Fielder is seeking to make Mark Teixeira's $180 million, eight-year deal his baseline, and will sell himself as a better hitter with more power who is younger than Teixeira when he got that deal from the Yankees after the 2008 season. Lineup runningmate Braun, a leading NL MVP candidate, has opined what everyone believes, which is that Fielder will likely leave, but thanks partly to Attanasio, he says, "Of course there's always a chance... I know he loves it here. He's a great teammate and a great leader. But of course, there are 29 other teams that will want him.''
At least Attanasio so far doesn't seem offended by Fielder's asking price, and the sides remain in contact. Attanasio himself became a free agent of sorts in recent months, and is said to have made hundreds of millions of dollars when he sold his former L.A. money company and started up with a new one.
Attanasio's answer regarding keeping Fielder was short. "We're going to try,'' he said. And Prince's response to that comment was even shorter. "Sweet,'' he said in reply.
Even if Fielder departs, the Brewers will bring back a lot of terrific pieces, including 1, 2, 3, 7 and 9 in Attanasio's formula. "Everyone's back except Prince [and K-Rod],'' Attanasio noted.
And presumably, so is Attanasio, who could save the sad-sack Dodgers, but has clearly made Milwaukee his adopted baseball hometown instead.
• Credit relatively new Cubs owner Tom Ricketts for signing Theo Epstein to save the team hoping to break its 103-year championship drought. As reports suggest, Epstein will try to import Josh Byrnes, who helped build the Boston championships with him, from San Diego. The Red Sox, who have balked so far at also letting Epstein bring with him his favorite holdover execs from Boston, will elevate Ben Cherington to replace Epstein.
• No one should blame Cherington and Co. for holding out for a "significant'' minor league piece back in compensation for Epstein. After all, Ricketts thought so much of Epstein that he gave him $18.5 million for five years, up from his $2.7 million Boston salary. The Red Sox would have liked top Cubs prospect Brett Jackson, but Carrie Muskat of MLB.com reported that the Cubs won't part with Jackson, which is no surprise. The Cubs are "very thin'' in the minor league ranks, which might explain why it's taking awhile. They do have young pitchers Casey Coleman and Andrew Cashner and outfield prospect Matt Szczur.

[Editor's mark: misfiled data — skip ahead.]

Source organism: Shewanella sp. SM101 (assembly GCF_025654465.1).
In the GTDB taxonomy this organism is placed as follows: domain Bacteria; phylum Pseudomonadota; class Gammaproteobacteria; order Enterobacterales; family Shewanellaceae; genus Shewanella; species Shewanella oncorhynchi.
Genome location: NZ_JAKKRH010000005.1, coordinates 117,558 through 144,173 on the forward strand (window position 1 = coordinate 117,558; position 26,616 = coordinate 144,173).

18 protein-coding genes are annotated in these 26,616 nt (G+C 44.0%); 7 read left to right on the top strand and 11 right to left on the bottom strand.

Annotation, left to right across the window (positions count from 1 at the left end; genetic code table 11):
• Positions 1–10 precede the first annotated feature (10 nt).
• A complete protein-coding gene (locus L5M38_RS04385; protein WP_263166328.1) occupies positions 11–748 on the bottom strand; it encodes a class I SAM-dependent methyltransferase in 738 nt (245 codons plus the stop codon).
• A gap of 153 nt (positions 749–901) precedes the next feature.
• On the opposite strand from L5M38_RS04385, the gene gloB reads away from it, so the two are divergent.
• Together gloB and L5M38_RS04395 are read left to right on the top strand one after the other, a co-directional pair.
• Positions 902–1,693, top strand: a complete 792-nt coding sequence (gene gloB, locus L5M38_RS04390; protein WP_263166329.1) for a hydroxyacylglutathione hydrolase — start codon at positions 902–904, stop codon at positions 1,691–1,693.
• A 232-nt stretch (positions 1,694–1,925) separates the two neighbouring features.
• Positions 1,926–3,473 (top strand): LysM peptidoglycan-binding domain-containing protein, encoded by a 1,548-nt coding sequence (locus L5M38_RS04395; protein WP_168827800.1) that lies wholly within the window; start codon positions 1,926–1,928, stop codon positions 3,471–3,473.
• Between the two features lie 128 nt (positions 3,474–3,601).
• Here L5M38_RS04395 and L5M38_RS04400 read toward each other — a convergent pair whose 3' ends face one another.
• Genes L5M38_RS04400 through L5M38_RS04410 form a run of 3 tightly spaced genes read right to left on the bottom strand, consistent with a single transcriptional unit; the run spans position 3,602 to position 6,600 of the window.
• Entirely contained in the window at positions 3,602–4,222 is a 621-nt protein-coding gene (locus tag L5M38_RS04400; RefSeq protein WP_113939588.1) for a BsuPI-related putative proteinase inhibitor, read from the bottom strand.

• Red Sox owner John Henry didn't need to say on 98.5 The Sports HUB (WBZ-fm) that he was "personally opposed'' to the Carl Crawford signing. That doesn't put him in any better light (as owner he can always reject any idea or deal), nor can it make Crawford feel any better. Without Epstein there, this could be a tipoff that Henry will inject himself more into the public arena. But a PR person would tell him that he needs to talk about their great future and not dwell on the disaster of a September. More importantly, he has devalued Crawford. "He's painted Carl Crawford as their walking, talking mistake. He just threw $60 million into the air,'' one high-ranking baseball person said about Henry's comments. Hey, at least it made for good ratings.
• Rangers people have suggested that they will make sure to try their best to re-sign the players who brought them two straight World Series appearances, so the idea that they would throw a "boatload'' of money at CC Sabathia doesn't really fit with that. They say that they will try to bring back their own free-agent lefty ace, C.J. Wilson, though their people don't seem overly optimistic about that. People connected to the team also suggest that Japanese League star Yu Darvish is a possibility for them if they can win the posting competition. And as Danny Knobler (@DKnobler) of CBSsports.com reported, they might use both Neftali Feliz and Alexi Ogando in the rotation next year.
• The non-trade of Michael Young was one of the best non-deals of the year. The Rangers had a preliminary agreement with the Rockies on a trade for Eric Young and another player, whereby they would still pay more than half of Young's $16 million salary. But Texas was "never enthused about'' that deal before Young said he would stay to DH fulltime, and the Rockies kindly let them out of the trade with the stipulation that they could resurrect it if the Rangers changed their mind about dealing Young. Instead, Young stayed right where he'd always been and batted .338 before driving in seven runs in Texas' six-game ALCS win.